Diggers /

A group of small creatures called nomes, whose families have lived for generations hidden in a department store, are forced to flee to a country quarry, where they struggle against harsh weather, destructive humans, and dissension among themselves.

Saved in:
Main Author: Pratchett, Terry.
Format: Book
Language:English
Published:New York : Delacorte Press, 1990.
Subjects:
Tags: Add Tag
No Tags, Be the first to tag this record!
Review by Publisher's Weekly Review

Led by young Masklin, a small band of four-inch-tall nomes join a larger society of nomes living in a human department store. When they learn that the store is to be destroyed, rival factions come together to find safety, and learn the surprising truth about their origins. Ages 10-up. (Apr.) (c) Copyright PWxyz, LLC. All rights reserved

(c) Copyright PWxyz, LLC. All rights reserved
Review by Kirkus Book Review

Second in the Bromeliad trilogy about the desperate quest of Nomes to outwit the enormous, ponderous humans and escape Earth. As the result of an interrupted space journey, Nomes have been stranded here for 15,000 years; still, for humans they are only legends, or models for garden statues. To Masklin, Grimma, Dorcas, and the other Nomes who have finally awakened their guidance computer, humans are only necessary evils who provide food, shelter, and electricity. In Duckers (1989), the Nomes contrived to drive a track away from The Store Arnold Bros (est. 1905) just before it was demolished, escaping to an abandoned quarry: here, they are entrenched and busy building in the quarry. Meanwhile, Masklin goes off with the computer, trying to find his way to Florida to contact their spaceship, which is still in orbit. Disaster strikes: humans reopen the quarry. The Nomes escape by tying up a watchman, then starting an old backhoe. Humans surround them, but just as all seems lost a spaceship suddenly hovers overhead, scattering the enemy. Pratchett's unquenchable good cheer carries this along as it did the first volume. Although Nomes are certainly literary cousins to Borrowers, they have neither their rigorous logic in interacting with the human world nor their ingenuity. But they do have a mission, and a drive to grow. They also have file zany, slightly off-center sensibility of Pratchett, who tells a rollicking good story. The imminent third volume will be eagerly awaited. Copyright ©Kirkus Reviews, used with permission.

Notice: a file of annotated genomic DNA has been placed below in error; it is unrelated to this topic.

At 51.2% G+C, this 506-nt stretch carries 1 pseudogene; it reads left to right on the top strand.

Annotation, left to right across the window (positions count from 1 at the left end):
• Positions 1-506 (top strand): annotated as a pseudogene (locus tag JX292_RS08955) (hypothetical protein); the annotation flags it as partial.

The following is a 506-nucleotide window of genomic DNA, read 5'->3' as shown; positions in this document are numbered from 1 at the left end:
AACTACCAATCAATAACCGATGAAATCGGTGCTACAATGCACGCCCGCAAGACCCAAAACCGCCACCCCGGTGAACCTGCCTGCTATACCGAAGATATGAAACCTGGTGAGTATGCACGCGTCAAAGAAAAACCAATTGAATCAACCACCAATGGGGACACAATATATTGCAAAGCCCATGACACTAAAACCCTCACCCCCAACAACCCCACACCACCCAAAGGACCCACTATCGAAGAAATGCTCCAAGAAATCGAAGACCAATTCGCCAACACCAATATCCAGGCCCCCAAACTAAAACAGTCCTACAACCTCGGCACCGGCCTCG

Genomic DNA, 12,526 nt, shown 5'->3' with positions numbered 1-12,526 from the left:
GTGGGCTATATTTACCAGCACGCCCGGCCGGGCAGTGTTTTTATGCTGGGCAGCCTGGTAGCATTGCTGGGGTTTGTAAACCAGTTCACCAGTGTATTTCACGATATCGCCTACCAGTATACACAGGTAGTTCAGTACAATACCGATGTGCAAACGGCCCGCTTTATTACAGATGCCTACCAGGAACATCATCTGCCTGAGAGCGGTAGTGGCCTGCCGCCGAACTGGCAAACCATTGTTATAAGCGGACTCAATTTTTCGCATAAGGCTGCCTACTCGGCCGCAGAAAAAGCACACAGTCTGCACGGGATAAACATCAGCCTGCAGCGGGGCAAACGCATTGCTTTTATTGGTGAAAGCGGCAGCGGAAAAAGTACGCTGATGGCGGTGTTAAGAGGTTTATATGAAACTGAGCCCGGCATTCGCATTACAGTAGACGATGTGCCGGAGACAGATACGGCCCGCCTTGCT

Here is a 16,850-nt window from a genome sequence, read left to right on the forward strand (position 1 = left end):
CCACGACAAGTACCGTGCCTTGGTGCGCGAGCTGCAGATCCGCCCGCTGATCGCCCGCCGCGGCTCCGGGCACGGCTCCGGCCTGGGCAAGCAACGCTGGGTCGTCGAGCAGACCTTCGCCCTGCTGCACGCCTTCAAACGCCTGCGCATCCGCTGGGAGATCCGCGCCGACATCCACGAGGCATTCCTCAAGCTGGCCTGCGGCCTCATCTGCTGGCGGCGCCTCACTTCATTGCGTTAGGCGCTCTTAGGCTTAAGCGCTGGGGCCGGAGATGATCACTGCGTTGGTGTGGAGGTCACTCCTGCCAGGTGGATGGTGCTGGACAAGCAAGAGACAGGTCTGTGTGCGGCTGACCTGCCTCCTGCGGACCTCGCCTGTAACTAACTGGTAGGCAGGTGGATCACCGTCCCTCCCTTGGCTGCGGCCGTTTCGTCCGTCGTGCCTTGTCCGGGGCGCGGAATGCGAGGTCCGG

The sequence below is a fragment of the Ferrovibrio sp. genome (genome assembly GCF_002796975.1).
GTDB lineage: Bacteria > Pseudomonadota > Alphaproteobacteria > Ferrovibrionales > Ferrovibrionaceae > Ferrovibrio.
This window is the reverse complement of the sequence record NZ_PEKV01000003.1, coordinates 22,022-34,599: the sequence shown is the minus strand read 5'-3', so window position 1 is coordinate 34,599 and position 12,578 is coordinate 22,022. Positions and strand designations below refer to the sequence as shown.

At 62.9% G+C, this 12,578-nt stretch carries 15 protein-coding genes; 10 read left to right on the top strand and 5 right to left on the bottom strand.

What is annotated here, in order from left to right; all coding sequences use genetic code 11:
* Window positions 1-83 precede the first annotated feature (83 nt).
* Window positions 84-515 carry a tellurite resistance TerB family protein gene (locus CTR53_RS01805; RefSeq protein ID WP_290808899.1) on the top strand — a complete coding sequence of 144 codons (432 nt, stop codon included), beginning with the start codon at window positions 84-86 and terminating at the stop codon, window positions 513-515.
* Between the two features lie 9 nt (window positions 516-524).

Copyright (c) Kirkus Reviews, used with permission.

Descriptive content provided by Syndetics™, a Bowker service.